J.M. DeMatteis loves his externalized psychological drama. His whole story in this anthology is Kaine imagining the different aspects of his personality beating the crap out of each other. The problem is I have almost no interest in Kaine, so I didn't really care. Val Semeiks is a good storyteller, and I liked his take on the many characters that show up here. Seeing Kaine did remind me of one funny comic fact; not many comic folk have beards, do they? It was weird seeing Kaine looking so bushy.

I had to skip the Spider-Girl story because I haven't read any of my Amazing Spider-Girl trades yet and I didn't want to spoil. I'll get to them soon!

The closing story was very odd. Didn't Frogman become the Steel Spider over in Ellis' Thunderbolts? So this is out of continuity, right? It was harmless enough, but I think having continuity free stories in an anthology with only 3 stories is a mistake.


Batman #691

Pairing up Judd Winick with Mark Bagley was a good move. I seem to enjoy Winick's work when he's teamed with a solid artist, and that is the case again here. The opening sequence was brutal, with a bat-garbed Two-Face beating the crap out of Batwing. I had totally forgotten that Two-Face had doped up Bats last issue, so I was confused for a moment how that could happen, but Winick wisely reminded me fairly quickly. I like the idea that Two-Face has spent the last few weeks researching the chances of a replacement Batman, but all it takes for him to be convinced that he's wrong is a beating. I have to assume that Batwing has Bruce Wayne's Dark Knight voice down, because Two-Face had actually made a decent argument up to that point. I always like Alfred getting involved too, and his pragmatic entrance into the fight was interesting. I can't imagine that getting shot up with adrenaline needles after you've been drugged is too healthy, but Alfred did what needed to be done. I do think that sometimes the shared aspect of the DCU can weaken character concepts though. I hate that Winick had to come up with magical guards and boundaries for the Batcave to explain why no magician has ever found it. It's hard to keep Batman street-level when he has to counter teleporters and mages.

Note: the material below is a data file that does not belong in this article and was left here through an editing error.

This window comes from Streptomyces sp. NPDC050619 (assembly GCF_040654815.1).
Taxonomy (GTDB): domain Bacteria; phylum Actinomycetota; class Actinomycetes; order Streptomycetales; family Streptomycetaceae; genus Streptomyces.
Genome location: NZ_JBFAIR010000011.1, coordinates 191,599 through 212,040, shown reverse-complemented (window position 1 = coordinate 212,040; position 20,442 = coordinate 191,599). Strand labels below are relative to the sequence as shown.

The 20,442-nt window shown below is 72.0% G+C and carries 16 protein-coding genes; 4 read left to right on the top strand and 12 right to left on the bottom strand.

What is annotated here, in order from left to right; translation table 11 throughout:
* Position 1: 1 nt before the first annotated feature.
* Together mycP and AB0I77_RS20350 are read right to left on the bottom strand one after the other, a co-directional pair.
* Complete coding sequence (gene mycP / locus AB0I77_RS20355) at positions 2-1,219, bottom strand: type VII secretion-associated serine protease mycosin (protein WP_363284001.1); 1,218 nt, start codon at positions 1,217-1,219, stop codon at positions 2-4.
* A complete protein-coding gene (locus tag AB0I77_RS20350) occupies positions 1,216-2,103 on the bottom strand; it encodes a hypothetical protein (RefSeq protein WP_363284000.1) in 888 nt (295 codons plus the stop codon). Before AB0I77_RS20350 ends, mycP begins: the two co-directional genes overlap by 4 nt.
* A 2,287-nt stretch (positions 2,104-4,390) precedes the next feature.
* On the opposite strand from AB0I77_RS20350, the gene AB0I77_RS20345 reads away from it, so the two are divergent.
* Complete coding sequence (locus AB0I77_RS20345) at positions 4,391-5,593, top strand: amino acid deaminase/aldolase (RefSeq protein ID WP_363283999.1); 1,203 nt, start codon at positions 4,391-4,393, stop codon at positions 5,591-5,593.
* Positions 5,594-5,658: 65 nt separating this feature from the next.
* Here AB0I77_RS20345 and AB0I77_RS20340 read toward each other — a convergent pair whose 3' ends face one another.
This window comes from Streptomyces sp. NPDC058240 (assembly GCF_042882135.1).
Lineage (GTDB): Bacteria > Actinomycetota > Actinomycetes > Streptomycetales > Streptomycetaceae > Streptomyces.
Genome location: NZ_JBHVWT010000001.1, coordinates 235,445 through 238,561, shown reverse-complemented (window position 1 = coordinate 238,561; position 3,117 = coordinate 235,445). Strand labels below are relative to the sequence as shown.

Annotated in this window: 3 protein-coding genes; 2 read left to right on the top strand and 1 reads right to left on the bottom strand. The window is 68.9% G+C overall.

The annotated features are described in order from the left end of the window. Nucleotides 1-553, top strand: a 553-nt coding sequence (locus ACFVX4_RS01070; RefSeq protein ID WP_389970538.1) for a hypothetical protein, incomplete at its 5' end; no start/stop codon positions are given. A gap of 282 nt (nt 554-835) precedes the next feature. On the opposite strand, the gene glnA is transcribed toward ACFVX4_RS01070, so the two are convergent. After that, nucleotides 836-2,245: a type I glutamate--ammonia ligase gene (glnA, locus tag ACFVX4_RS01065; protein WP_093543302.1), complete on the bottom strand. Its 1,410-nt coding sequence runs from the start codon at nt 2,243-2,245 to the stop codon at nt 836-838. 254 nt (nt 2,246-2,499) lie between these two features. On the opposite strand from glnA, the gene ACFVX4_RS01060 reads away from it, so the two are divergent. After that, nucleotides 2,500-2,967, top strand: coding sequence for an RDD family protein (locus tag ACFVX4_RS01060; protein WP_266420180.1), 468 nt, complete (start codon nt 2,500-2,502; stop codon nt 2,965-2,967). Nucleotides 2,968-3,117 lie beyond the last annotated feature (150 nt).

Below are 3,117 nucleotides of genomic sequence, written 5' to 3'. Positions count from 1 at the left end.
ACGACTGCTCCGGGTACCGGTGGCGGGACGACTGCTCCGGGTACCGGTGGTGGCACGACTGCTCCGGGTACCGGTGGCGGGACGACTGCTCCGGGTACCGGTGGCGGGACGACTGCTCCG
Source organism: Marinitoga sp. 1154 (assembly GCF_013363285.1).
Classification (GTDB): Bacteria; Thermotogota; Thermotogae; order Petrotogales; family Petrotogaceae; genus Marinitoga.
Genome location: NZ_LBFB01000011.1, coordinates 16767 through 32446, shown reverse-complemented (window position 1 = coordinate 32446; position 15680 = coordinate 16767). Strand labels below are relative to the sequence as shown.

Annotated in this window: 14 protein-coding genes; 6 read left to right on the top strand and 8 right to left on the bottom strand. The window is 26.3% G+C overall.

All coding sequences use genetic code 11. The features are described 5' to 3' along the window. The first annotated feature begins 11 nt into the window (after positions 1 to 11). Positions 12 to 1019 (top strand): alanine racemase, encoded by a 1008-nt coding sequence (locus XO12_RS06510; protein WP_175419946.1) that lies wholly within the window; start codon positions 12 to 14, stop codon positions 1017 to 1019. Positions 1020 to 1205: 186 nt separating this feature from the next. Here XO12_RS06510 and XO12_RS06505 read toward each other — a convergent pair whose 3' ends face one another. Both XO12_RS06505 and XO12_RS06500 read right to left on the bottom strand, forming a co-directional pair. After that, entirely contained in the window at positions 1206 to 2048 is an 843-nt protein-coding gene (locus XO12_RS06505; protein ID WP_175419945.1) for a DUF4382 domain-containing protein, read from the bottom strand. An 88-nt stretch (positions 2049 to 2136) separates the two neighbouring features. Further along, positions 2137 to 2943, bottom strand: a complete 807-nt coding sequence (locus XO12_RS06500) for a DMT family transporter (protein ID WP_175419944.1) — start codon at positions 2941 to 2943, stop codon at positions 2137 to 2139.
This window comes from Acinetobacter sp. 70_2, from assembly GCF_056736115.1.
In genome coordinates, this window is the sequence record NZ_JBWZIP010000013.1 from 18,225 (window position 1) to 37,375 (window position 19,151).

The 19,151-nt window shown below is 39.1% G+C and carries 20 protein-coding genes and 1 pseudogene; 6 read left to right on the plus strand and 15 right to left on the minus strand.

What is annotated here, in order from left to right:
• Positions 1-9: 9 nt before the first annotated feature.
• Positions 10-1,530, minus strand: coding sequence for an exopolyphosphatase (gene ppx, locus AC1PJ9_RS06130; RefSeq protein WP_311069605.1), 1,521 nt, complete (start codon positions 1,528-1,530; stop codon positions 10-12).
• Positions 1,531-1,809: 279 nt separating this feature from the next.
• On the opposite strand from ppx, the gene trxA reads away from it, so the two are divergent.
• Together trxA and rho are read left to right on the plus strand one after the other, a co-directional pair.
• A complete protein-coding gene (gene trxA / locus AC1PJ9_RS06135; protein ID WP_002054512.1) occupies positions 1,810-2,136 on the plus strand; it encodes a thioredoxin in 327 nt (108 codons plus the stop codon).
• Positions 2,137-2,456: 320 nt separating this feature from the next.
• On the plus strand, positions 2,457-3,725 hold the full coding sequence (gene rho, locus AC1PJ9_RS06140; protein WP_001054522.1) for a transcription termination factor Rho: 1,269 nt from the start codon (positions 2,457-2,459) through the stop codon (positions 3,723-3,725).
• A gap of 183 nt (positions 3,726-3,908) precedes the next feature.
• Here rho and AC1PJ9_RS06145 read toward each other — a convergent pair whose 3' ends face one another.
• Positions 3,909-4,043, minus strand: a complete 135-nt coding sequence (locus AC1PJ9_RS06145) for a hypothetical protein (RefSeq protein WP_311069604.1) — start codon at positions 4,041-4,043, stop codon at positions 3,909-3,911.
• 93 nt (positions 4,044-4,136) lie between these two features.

Is it too early for me to be sick of Black Mask? He shouldn't be pushing around established bat-villains this soon after his premiere appearance. His unlimited funds and roving band of flunkies are annoying too. He's too much a plot point and not enough of a character yet.

Bagley's serves the story well. He did a nice job dealing with the transition of Two-Face's costume from Batwing's drugged hallucination to reality. That was a nice little cheat to get Two-Face's promo bat suit into a comic without making any characters really wear it.


Friday, October 23, 2009

Blackest Night: Superman #3

I suppose I'm still glad I picked this up, but there really isn't a lot resolved. The issue closes with the normal "see Blackest Night!" type closer. Typical for a big crossover. I did like that the Super-buddies managed to take out Psycho Pirate and Kal-L. Having New Krypton have a "no-zombies" forcefield is a little convenient, don't you think? If I understand correctly, this takes Supergirl out of the whole Blackest Night story too. She can't leave the planet or their force field will go down and we'd have legions of super-zombies on our hands.